The OEMs will listen to such an appeal, Carney said, because they only make money when vehicles are sold.

  • Friday, May 29, 2020 6:57 PM | Anonymous
    Ballots mail June 2 to CATA member dealers to choose the next four members of the association’s board of directors. There are four candidates on the ballot.
    The aberration in the structure of the annual elections comes in light of the board voting to contract the size of its body from 15 directors to 13 over two years, a change that comes in light of the Coronavirus pandemic.
    Directors said they reasoned that most dealers would prefer to focus on their business concerns in the current climate rather than mount a campaign to get elected to the board. The board constricted from 18 directors following the Great Recession in the 2000s.
    "The first reduction to 14 members takes place this year. That means that this year we have no incumbent directors ineligible for reelection," CATA President David Sloan wrote in an April 29 letter to member dealers.    

    "With that in mind, and due to the unique conditions brought on by the pandemic, the Nominating Committee determined that it will not present additional nominations for Director. (There is, however, an additional process for any interested dealer to gather petition signatures to be placed on the ballot, so please contact me if you are interested.)"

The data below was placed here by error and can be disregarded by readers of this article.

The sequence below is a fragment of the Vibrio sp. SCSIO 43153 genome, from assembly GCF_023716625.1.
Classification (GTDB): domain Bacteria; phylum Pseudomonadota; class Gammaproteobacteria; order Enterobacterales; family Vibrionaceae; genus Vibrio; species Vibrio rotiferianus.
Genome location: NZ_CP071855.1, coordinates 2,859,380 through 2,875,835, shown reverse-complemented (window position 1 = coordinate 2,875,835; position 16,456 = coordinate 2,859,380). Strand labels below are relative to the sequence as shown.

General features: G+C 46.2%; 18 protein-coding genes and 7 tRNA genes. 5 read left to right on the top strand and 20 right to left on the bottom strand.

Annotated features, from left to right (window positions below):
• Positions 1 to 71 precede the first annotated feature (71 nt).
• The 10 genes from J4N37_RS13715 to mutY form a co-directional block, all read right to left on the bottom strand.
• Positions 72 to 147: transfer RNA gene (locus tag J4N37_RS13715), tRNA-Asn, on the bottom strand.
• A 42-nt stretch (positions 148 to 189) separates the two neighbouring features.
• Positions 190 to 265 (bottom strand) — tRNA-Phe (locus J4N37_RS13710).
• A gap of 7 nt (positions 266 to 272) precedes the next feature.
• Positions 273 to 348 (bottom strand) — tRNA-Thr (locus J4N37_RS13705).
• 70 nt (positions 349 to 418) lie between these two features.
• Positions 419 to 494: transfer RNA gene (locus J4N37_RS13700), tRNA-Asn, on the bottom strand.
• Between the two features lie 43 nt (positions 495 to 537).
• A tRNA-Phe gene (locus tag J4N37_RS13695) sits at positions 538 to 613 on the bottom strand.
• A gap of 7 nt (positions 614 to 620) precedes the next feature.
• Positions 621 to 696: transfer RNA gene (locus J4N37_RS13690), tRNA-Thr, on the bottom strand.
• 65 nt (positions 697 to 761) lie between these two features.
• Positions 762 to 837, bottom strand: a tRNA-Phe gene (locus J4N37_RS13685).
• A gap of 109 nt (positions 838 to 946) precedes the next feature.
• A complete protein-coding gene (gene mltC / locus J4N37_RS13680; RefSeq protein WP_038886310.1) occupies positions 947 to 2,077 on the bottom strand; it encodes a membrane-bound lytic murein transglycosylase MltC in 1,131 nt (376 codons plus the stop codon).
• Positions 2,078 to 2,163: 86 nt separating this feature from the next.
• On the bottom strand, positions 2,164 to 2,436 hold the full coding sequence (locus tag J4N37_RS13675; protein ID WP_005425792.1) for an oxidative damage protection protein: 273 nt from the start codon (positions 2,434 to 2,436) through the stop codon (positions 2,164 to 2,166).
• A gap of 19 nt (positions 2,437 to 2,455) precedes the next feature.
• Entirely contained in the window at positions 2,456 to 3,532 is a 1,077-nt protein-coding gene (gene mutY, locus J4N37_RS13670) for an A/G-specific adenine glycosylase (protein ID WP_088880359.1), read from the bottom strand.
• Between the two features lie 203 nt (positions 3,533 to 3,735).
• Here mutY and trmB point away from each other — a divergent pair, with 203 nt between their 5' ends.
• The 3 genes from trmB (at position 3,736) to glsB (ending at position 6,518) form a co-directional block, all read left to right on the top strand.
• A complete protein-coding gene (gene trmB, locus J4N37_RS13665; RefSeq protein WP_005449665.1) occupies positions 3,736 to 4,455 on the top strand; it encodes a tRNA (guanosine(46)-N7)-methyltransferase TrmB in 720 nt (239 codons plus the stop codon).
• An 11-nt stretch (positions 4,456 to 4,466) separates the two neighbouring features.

Voters will be asked to return to the board John Crane (Hawk Auto Group), Fred Marks (Classic Toyota-Kia, Waukegan), Jason Roberts (Advantage Chevrolet, Bolingbrook and Hodgkins; and Advantage Toyota, Calumet City), and Richard Wickstrom (Wickstrom Auto Group, Barrington).
    "Next year, when the Board further reduces to 13 members, and there are only three incumbents, we plan to return to the practice of nominating five or more candidates for four vacancies, assuming business conditions have returned to normal," Sloan wrote in his April 29 letter.
    A director can serve up to three three-year terms on the board. All the incumbents on the 2020 ballot are completing their first terms.

  • Friday, May 29, 2020 6:57 PM | Anonymous
    Efforts to rescind the $10,000 cap on the value of traded-in vehicles in Illinois failed as the state’s General Assembly ended its spring legislation with lawmakers struggling to reach agreement on a budget that’s been blown apart by the coronavirus-induced economic downturn.
    Borrowing from the federal government was a key component to address a budget hole that Gov. J.B. Pritzker’s office estimated is at least $6.2 billion. With the state in such dire financial straits, lawmakers appeared loathe to forsake the revenue that the cap generates for the state by increasing the amounts of trade-in credits consumers buying or leasing another vehicle can apply to the final transaction amount, upon which sales tax is calculated.
    The trade-in cap, which took effect Jan. 1, first emerged in the final days of May 2019, as Pritzker and lawmakers sought funding for the governor’s $45 billion capital infrastructure plan. Also impacted by the plan: a doubling of the state’s gasoline tax and nearly 50% jumps in title and registration fees.